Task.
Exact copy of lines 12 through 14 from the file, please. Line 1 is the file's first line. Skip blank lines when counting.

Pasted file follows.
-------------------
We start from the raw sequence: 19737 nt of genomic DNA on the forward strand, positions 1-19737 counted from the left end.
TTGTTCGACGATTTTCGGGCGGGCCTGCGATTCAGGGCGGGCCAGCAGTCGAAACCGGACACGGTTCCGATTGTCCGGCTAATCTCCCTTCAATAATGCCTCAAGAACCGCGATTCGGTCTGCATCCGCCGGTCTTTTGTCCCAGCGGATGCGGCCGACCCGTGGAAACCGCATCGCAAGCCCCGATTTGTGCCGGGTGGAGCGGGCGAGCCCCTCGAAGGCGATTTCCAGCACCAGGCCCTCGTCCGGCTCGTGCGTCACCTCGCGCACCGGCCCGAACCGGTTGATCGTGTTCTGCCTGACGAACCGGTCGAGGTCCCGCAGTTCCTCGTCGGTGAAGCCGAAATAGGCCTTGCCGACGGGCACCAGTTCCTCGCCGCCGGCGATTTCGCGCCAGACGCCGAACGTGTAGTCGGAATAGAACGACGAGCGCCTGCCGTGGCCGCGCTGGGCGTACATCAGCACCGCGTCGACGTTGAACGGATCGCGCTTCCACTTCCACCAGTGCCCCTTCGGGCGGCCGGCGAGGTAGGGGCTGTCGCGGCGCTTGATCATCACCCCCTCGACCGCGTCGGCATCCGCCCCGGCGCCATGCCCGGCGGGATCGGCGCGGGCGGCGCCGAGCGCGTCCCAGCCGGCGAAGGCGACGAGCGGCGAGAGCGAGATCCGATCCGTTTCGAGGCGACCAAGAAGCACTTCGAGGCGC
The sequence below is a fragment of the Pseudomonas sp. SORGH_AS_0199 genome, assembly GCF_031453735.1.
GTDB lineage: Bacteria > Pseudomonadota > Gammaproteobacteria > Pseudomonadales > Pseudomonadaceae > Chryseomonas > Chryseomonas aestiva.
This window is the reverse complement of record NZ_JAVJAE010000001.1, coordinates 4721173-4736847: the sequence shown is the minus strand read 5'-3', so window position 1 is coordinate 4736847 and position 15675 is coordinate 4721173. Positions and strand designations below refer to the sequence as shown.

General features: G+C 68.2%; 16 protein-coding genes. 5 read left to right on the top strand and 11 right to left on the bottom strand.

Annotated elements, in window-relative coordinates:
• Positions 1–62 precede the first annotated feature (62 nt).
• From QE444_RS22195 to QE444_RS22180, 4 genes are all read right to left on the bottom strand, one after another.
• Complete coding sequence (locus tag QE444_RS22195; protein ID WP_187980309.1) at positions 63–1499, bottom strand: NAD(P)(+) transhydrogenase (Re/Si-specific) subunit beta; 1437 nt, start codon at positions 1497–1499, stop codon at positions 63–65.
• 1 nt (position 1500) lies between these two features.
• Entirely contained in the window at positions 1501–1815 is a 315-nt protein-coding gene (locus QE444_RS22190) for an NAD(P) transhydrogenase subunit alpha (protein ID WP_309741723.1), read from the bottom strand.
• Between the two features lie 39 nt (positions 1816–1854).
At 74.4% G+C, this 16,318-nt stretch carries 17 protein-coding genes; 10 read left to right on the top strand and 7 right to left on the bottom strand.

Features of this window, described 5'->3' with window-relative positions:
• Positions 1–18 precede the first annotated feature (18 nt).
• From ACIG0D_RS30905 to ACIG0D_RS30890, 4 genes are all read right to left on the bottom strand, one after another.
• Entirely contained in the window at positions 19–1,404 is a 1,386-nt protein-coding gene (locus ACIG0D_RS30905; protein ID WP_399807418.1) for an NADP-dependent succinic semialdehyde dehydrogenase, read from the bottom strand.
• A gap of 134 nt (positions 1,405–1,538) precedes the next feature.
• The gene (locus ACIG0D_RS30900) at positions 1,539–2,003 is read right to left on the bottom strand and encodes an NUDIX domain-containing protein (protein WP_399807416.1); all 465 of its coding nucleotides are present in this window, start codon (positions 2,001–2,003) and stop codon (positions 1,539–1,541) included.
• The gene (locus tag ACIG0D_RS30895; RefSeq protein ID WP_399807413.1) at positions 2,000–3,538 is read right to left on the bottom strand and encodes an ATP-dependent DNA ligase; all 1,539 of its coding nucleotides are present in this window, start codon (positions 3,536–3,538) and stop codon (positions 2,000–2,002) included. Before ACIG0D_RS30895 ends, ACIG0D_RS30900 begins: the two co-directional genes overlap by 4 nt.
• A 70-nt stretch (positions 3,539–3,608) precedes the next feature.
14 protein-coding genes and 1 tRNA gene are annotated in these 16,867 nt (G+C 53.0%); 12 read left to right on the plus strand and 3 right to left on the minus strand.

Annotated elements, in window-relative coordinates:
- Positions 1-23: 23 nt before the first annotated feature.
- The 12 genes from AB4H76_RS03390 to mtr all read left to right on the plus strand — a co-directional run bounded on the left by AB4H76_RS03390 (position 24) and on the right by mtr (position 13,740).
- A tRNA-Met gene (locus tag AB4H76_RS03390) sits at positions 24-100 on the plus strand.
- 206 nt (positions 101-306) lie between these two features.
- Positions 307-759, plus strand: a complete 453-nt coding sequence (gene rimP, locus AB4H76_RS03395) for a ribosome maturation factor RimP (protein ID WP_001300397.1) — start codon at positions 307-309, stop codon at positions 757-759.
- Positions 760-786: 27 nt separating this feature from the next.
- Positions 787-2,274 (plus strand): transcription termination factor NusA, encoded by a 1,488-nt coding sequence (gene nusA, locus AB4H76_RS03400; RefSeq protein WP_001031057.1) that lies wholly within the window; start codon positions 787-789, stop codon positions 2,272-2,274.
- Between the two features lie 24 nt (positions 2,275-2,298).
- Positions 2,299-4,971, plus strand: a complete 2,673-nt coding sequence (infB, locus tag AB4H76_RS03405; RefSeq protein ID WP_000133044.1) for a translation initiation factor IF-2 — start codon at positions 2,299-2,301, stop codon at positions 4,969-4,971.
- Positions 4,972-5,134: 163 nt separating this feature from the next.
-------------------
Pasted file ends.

• Entirely contained in the window at positions 1501–1815 is a 315-nt protein-coding gene (locus QE444_RS22190) for an NAD(P) transhydrogenase subunit alpha (protein ID WP_309741723.1), read from the bottom strand.
• Between the two features lie 39 nt (positions 1816–1854).
At 74.4% G+C, this 16,318-nt stretch carries 17 protein-coding genes; 10 read left to right on the top strand and 7 right to left on the bottom strand.